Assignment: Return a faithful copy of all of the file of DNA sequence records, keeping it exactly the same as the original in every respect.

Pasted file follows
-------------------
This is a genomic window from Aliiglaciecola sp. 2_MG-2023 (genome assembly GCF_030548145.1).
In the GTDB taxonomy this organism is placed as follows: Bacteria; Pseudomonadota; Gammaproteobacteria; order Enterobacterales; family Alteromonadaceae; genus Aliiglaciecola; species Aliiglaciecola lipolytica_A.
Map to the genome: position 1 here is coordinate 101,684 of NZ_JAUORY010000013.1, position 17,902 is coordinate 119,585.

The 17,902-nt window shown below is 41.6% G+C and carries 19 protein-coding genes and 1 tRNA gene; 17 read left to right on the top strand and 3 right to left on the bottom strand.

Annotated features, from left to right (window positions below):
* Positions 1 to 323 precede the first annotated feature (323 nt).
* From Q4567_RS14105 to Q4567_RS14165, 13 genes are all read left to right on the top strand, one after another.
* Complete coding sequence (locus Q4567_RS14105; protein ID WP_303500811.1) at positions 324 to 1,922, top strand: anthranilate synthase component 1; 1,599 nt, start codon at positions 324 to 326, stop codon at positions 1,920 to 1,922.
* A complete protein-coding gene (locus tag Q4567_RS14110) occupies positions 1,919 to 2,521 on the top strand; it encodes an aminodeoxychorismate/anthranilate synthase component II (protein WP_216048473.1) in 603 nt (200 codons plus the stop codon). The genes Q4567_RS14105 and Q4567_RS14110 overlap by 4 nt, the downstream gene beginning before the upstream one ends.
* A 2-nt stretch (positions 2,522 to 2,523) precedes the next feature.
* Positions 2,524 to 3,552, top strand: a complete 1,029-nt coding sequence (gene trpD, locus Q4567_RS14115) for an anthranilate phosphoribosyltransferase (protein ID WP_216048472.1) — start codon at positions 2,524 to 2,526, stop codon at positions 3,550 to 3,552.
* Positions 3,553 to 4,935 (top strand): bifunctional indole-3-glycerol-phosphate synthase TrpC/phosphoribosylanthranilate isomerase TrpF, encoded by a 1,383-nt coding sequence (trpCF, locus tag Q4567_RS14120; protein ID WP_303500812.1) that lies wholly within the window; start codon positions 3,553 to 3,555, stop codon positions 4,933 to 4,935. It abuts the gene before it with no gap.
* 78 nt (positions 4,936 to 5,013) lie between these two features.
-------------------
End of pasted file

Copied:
This is a genomic window from Aliiglaciecola sp. 2_MG-2023 (genome assembly GCF_030548145.1).
In the GTDB taxonomy this organism is placed as follows: Bacteria; Pseudomonadota; Gammaproteobacteria; order Enterobacterales; family Alteromonadaceae; genus Aliiglaciecola; species Aliiglaciecola lipolytica_A.
Map to the genome: position 1 here is coordinate 101,684 of NZ_JAUORY010000013.1, position 17,902 is coordinate 119,585.

The 17,902-nt window shown below is 41.6% G+C and carries 19 protein-coding genes and 1 tRNA gene; 17 read left to right on the top strand and 3 right to left on the bottom strand.

Annotated features, from left to right (window positions below):
* Positions 1 to 323 precede the first annotated feature (323 nt).
* From Q4567_RS14105 to Q4567_RS14165, 13 genes are all read left to right on the top strand, one after another.
* Complete coding sequence (locus Q4567_RS14105; protein ID WP_303500811.1) at positions 324 to 1,922, top strand: anthranilate synthase component 1; 1,599 nt, start codon at positions 324 to 326, stop codon at positions 1,920 to 1,922.
* A complete protein-coding gene (locus tag Q4567_RS14110) occupies positions 1,919 to 2,521 on the top strand; it encodes an aminodeoxychorismate/anthranilate synthase component II (protein WP_216048473.1) in 603 nt (200 codons plus the stop codon). The genes Q4567_RS14105 and Q4567_RS14110 overlap by 4 nt, the downstream gene beginning before the upstream one ends.
* A 2-nt stretch (positions 2,522 to 2,523) precedes the next feature.
* Positions 2,524 to 3,552, top strand: a complete 1,029-nt coding sequence (gene trpD, locus Q4567_RS14115) for an anthranilate phosphoribosyltransferase (protein ID WP_216048472.1) — start codon at positions 2,524 to 2,526, stop codon at positions 3,550 to 3,552.
* Positions 3,553 to 4,935 (top strand): bifunctional indole-3-glycerol-phosphate synthase TrpC/phosphoribosylanthranilate isomerase TrpF, encoded by a 1,383-nt coding sequence (trpCF, locus tag Q4567_RS14120; protein ID WP_303500812.1) that lies wholly within the window; start codon positions 3,553 to 3,555, stop codon positions 4,933 to 4,935. It abuts the gene before it with no gap.
* 78 nt (positions 4,936 to 5,013) lie between these two features.